LibreOffice 3.4 Beta 1 Available, Oracle Unchains OpenOffice
April 15 brought some interesting developments in the office suite front. Oracle's press release announcing its intention of halting commercial interest in OpenOffice.org came hours before The Document Foundation announced the release of LibreOffice 3.4 Beta 1.
Several OpenOffice.org developers forked the project last year and formed The Document Foundation to further the office suite in an environment free from the threat of being allowed to wither and die as other Open Source projects acquired by Oracle. Oracle continued development on OpenOffice.org with remaining developers and released both a commercial version and a free version. Today, only a couple of months after its initial commercial release, Oracle announced that it would move OpenOffice.org to a purely community-based Open Source project. The only reason given was "the breadth of interest in free personal productivity applications and the rapid evolution of personal computing technologies." This might be interpreted to mean that the commercial offering didn't sell very well since most folks prefer the no-cost option. Oracle may not wish to invest further funding in a product that will not support itself. So, they just gave OpenOffice.org back to the Open Source community.
Edward Screven, Oracle's Chief Corporate Architect, further stated, "We intend to begin working immediately with community members to further the continued success of Open Office. Oracle will continue to strongly support the adoption of open standards-based document formats, such as the Open Document Format (ODF)."
The Document Foundation has had no comment to the news as of yet.
However, shortly after Oracle's news, The Document Foundation announced their next developmental release for the upcoming 3.4. The short announcement said, "The upcoming 3.4 will be the second major release of the LibreOffice project, and comes with many exciting new features. Please be aware that LibreOffice 3.4 beta1 is not yet ready for production use, you should continue to use LibreOffice 3.3.2 for that."
LibreOffice 3.4 Beta 1 received lots of bug fixes and a few new additions. Some include:
+ added navigation buttons to writer
+ Replaced unhide text button by icon buttons
+ Mouse wheel scrolls whole slides
+ Updated slide sorter icons
+ allow 'select as you type' aka 'quick selection'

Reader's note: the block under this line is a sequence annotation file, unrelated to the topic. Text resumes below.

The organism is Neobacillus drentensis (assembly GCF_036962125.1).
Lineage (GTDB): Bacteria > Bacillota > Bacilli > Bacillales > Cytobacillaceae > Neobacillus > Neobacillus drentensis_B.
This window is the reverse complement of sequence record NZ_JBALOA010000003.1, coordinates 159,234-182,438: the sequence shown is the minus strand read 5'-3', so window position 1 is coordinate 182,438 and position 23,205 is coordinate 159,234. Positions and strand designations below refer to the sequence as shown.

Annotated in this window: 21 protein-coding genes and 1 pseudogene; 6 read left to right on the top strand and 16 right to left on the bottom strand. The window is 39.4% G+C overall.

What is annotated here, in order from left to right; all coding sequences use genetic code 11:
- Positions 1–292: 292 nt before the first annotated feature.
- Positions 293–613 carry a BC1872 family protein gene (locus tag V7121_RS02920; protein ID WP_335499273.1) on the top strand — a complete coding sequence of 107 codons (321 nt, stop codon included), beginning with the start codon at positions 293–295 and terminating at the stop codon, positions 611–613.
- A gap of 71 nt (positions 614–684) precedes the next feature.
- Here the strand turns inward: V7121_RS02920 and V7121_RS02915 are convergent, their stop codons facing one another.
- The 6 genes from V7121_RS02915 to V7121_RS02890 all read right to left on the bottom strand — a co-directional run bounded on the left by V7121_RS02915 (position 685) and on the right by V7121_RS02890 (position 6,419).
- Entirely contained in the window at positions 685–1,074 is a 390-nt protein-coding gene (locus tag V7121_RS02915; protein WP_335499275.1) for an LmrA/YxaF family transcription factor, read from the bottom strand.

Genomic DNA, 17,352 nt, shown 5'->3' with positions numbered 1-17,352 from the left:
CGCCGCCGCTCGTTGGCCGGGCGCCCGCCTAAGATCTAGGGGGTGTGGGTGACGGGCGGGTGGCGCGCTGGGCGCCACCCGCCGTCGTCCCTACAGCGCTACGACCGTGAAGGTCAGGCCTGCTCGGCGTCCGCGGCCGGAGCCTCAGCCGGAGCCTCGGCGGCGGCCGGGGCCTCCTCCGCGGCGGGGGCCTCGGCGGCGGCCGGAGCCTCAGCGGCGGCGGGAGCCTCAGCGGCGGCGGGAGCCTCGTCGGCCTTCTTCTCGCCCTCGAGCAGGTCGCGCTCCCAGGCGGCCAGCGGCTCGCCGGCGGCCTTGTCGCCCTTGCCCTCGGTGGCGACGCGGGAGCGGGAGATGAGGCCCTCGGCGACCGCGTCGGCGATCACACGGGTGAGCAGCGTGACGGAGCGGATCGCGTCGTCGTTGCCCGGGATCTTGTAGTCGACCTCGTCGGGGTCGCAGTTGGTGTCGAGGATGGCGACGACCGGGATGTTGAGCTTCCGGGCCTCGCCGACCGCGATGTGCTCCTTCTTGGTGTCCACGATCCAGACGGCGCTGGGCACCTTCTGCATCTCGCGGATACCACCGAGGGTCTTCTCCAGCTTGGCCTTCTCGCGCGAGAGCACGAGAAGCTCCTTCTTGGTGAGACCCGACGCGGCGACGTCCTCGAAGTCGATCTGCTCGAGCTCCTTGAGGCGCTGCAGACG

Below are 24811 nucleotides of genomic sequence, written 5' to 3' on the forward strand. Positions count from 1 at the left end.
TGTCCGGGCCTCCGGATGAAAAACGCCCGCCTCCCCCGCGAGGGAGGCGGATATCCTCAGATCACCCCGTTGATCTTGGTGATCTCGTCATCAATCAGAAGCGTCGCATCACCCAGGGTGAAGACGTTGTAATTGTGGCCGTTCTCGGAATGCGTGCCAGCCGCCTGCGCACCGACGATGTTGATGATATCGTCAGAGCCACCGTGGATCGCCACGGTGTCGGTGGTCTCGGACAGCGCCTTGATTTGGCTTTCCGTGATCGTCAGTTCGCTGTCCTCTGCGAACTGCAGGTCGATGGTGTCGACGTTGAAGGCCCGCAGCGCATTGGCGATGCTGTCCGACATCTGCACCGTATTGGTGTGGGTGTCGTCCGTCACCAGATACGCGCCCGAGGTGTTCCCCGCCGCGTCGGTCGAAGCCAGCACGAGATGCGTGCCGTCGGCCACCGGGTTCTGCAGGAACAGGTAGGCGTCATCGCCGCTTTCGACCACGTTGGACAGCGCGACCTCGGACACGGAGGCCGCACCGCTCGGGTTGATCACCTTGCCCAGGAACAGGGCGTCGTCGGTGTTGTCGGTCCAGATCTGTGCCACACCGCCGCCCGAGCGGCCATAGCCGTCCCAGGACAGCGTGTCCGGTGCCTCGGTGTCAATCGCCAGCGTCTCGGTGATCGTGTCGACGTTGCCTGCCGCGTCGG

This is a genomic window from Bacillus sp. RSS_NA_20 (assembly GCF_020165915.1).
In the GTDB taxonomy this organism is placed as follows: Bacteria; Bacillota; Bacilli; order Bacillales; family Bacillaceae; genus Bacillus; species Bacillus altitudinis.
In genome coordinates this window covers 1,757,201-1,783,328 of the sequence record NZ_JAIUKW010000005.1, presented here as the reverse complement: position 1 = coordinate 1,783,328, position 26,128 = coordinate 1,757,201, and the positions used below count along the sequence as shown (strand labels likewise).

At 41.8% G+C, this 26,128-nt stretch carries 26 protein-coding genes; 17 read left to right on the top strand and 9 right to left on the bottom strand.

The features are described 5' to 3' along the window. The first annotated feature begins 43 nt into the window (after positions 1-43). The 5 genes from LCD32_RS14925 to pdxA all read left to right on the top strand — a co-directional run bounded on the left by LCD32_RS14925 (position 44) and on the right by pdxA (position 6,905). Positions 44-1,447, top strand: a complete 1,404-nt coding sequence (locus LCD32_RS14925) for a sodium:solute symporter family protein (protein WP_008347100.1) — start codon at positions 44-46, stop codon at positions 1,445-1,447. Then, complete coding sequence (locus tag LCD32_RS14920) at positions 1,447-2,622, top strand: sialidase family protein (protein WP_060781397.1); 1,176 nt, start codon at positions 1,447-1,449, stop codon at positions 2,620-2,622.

+ new 'animated images' for Throbber controls
+ enable human icon theme
+ treat Excel number format 'General' as standard format in Calc
+ change the default sheet print option to "print entire sheet" in Calc
+ don't toggle the calc formula bar when activating and deactivating a chart in Calc
+ fix crash in Impress after printing
+ Allow unused master pages to be deleted in master pages control in Impress
+ enable full width by default for 'Default' style in Impress
+ make user paint settings persistent in Impress
+ autocomplete using the context's case in Writer
+ fixed crash with WriterWeb
+ fixed incorrect double line spacing saving in Writer
+ fixed the dropdown list box form fields in Writer
+ Full Changelog
OpenOffice.org 3.4 Beta was released a day earlier.
Susan Linton is a Linux writer and the owner of tuxmachines.org.
Practical Task Scheduling Deployment
July 20, 2016 12:00 pm CDT
One of the best things about the UNIX environment (aside from being stable and efficient) is the vast array of software tools available to help you do your job. Traditionally, a UNIX tool does only one thing, but does that one thing very well. For example, grep is very easy to use and can search vast amounts of data quickly. The find tool can find a particular file or files based on all kinds of criteria. It's pretty easy to string these tools together to build even more powerful tools, such as a tool that finds all of the .log files in the /home directory and searches each one for a particular entry. This erector-set mentality allows UNIX system administrators to seem to always have the right tool for the job.
Cron traditionally has been considered another such a tool for job scheduling, but is it enough? This webinar considers that very question. The first part builds on a previous Geek Guide, Beyond Cron, and briefly describes how to know when it might be time to consider upgrading your job scheduling infrastructure. The second part presents an actual planning and implementation framework.
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